I know that Welch and Read went into this in some detail, but how accurate their assessment was, I don't know. Basically, they claimed that Jones stole Johnson's wax recording method. (Johnson hadn't applied for a patent, fearing that it may have infringed on Edison's patents, if I remember correctly.) After several unsuccessful tries, Jones was finally granted a patent on the method, which, in turn, was immediately snapped up by Columbia, who then sued Victor, who then sued....

As you can see, I'm pretty foggy on the details.

I know we've got a few historians on this board that probably could recite the whole thing chapter and verse.

In the meantime, this page mentions Johnson's contribution to designing a wax recording method -- Johnson Wax

And this page mentions the Jones patent and how Johnson was able to strike a deal with Columbia -- Johnson grabs Columbia by the Globe

BTW, if you really want a headache, this may be worth a read, since it deals with litigation specifically involving the validity of the Jones patent --

The Federal Reporter, Vol. 189 -- Victor Talking Machine Co. V. American Graphophone Co


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 Post subject: Re: Victor vs Columbia vs "success"
PostPosted: Sat Feb 27, 2010 10:20 am 
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Victor Monarch Special
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"If you look for the bad in people expecting to find it, you surely will." - A. Lincoln
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Ortho,

You certainly have uncovered a variety of on-line sources on phonograph history! I'm always on the lookout for sources of PRIMARY material - - original documents, drawings, etc., and I thank you for these links.

The Lynn Bilton website does a good job of outlining the story of how Victor secured use of the Jones patent (Victor Grabs Columbia by the Globe). I've always wished Lynn had done more writing. Anyway, there's more to the story and if I have some time today or tomorrow, I'd be glad to post it here.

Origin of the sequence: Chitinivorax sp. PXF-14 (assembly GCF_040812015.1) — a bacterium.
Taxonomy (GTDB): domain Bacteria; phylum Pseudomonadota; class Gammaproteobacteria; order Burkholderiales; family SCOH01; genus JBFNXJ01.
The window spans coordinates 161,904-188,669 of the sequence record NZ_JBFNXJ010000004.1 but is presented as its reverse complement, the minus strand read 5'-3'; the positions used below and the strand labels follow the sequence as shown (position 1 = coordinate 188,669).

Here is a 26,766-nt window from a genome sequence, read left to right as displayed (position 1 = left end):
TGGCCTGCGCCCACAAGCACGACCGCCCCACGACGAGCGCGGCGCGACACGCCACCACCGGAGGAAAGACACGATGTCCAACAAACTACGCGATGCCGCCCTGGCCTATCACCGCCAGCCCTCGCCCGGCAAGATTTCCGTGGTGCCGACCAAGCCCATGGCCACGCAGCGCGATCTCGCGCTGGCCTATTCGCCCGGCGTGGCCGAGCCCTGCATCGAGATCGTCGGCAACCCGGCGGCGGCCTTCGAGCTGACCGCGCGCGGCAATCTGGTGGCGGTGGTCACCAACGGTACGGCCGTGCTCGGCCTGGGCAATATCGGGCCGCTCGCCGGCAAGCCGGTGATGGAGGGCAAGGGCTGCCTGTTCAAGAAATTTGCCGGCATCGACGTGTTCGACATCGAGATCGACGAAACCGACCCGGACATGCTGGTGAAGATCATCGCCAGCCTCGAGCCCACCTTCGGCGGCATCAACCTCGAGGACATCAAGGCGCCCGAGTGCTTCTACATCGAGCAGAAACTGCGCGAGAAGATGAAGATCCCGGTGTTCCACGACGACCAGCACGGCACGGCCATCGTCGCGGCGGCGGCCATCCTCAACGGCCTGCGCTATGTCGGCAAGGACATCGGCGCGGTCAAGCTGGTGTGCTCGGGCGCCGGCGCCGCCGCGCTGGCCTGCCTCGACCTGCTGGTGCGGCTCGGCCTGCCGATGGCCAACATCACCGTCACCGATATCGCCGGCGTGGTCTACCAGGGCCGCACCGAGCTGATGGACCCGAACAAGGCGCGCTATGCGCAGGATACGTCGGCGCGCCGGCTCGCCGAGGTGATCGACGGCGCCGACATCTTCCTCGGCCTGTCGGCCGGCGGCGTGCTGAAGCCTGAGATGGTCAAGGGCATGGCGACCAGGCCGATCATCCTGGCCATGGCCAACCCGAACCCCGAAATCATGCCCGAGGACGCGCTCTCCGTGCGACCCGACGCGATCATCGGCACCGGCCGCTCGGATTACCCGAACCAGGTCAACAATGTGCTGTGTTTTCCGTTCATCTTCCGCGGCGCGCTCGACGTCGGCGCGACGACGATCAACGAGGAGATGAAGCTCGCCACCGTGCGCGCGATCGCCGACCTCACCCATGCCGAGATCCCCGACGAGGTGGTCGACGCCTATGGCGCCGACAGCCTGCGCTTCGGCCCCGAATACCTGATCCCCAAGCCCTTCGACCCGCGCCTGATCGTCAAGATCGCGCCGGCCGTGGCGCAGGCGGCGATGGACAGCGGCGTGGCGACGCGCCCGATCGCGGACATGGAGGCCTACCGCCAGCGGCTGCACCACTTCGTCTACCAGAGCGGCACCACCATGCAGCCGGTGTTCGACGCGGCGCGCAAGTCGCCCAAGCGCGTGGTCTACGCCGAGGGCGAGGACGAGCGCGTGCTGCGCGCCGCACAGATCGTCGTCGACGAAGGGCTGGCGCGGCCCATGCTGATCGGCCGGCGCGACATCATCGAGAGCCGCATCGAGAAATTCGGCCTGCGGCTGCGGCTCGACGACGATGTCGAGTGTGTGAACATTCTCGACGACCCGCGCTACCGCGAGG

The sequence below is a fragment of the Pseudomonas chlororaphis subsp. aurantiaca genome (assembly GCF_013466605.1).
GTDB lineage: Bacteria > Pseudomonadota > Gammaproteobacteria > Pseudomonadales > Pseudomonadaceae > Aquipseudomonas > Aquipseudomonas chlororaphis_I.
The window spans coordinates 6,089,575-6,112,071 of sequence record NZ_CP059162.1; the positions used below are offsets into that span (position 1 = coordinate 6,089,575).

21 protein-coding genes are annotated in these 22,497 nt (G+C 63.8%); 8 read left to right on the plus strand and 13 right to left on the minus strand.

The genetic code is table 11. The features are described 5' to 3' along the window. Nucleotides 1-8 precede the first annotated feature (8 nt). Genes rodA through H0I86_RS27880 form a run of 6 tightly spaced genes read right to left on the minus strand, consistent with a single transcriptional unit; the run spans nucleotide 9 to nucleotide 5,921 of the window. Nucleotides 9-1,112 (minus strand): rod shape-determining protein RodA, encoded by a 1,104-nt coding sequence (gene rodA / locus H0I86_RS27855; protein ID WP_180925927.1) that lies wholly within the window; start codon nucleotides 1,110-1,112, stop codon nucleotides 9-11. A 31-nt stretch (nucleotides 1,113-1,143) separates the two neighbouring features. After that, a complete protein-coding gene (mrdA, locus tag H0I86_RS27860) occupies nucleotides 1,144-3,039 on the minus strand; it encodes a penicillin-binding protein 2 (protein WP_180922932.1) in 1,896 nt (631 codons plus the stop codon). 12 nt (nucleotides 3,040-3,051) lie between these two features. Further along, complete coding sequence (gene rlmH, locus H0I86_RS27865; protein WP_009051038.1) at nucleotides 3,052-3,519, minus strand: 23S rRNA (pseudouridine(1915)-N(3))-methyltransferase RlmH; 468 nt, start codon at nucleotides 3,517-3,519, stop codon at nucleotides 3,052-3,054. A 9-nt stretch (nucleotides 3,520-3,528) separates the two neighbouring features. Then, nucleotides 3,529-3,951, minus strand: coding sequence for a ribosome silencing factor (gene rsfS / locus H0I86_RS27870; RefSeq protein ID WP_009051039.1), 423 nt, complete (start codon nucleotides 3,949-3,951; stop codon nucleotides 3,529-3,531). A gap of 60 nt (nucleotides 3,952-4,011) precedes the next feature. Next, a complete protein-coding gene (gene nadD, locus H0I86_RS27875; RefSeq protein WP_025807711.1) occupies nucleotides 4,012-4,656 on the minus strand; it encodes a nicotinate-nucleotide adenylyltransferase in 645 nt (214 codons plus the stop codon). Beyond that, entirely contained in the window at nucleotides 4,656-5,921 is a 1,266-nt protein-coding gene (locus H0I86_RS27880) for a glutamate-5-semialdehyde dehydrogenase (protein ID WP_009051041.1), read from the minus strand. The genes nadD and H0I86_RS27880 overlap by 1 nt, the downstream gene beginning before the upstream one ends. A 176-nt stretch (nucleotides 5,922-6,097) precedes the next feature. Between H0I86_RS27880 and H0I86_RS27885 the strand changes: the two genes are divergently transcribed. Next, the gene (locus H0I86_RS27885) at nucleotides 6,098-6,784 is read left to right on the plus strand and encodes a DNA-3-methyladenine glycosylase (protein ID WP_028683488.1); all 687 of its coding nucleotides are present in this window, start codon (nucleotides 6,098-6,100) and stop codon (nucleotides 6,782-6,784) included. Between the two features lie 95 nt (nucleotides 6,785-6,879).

Interesting thread - -

George P.


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 Post subject: Re: Victor vs Columbia vs "success"
PostPosted: Sat Feb 27, 2010 3:11 pm 
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Victor Monarch Special
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"If you look for the bad in people expecting to find it, you surely will." - A. Lincoln
Joined: Wed Jan 07, 2009 6:08 pm
Posts: 6547
Location: New York's Finger Lakes
At least one of our colleagues wondered if my use of the past tense re: Lynn Bilton meant that something had happened to him. Sorry if it sounded that way - - as far as I know, Lynn is doing fine! :)

It occurred to me that I didn't need to re-write the interesting story of Columbia, Victor, and Globe. I already wrote about it in The Talking Machine Compendium, so here are 3 pages that cover it, along with some other things that were occurring at the same time. (I took a chronological approach in this chapter to present an overall picture of the industry.) The Globe story is a nice example of "pulling a fast one" on somebody.

By the way, next time someone characterizes our books as merely "picture books," try to remember this post. Out of 280 pages in this book, 77 are text! Hope somebody finds this interesting - -

George P.


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 Post subject: Re: Victor vs Columbia vs "success"
PostPosted: Sat Feb 27, 2010 3:52 pm 
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Victor IV
Joined: Sat Jul 09, 2016 7:12 pm
Posts: 1655
Hi George:

Many thanks for posting that! It's one of the most comprehensive, yet most readable accounts I've read.

OF


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 Post subject: Re: Victor vs Columbia vs "success"
PostPosted: Sat Feb 27, 2010 10:18 pm 
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Victor Monarch Special
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"If you look for the bad in people expecting to find it, you surely will." - A. Lincoln
Joined: Wed Jan 07, 2009 6:08 pm
Posts: 6547
Location: New York's Finger Lakes
Thanks for the nice compliment, Ortho; and thanks again for all the links!

George P.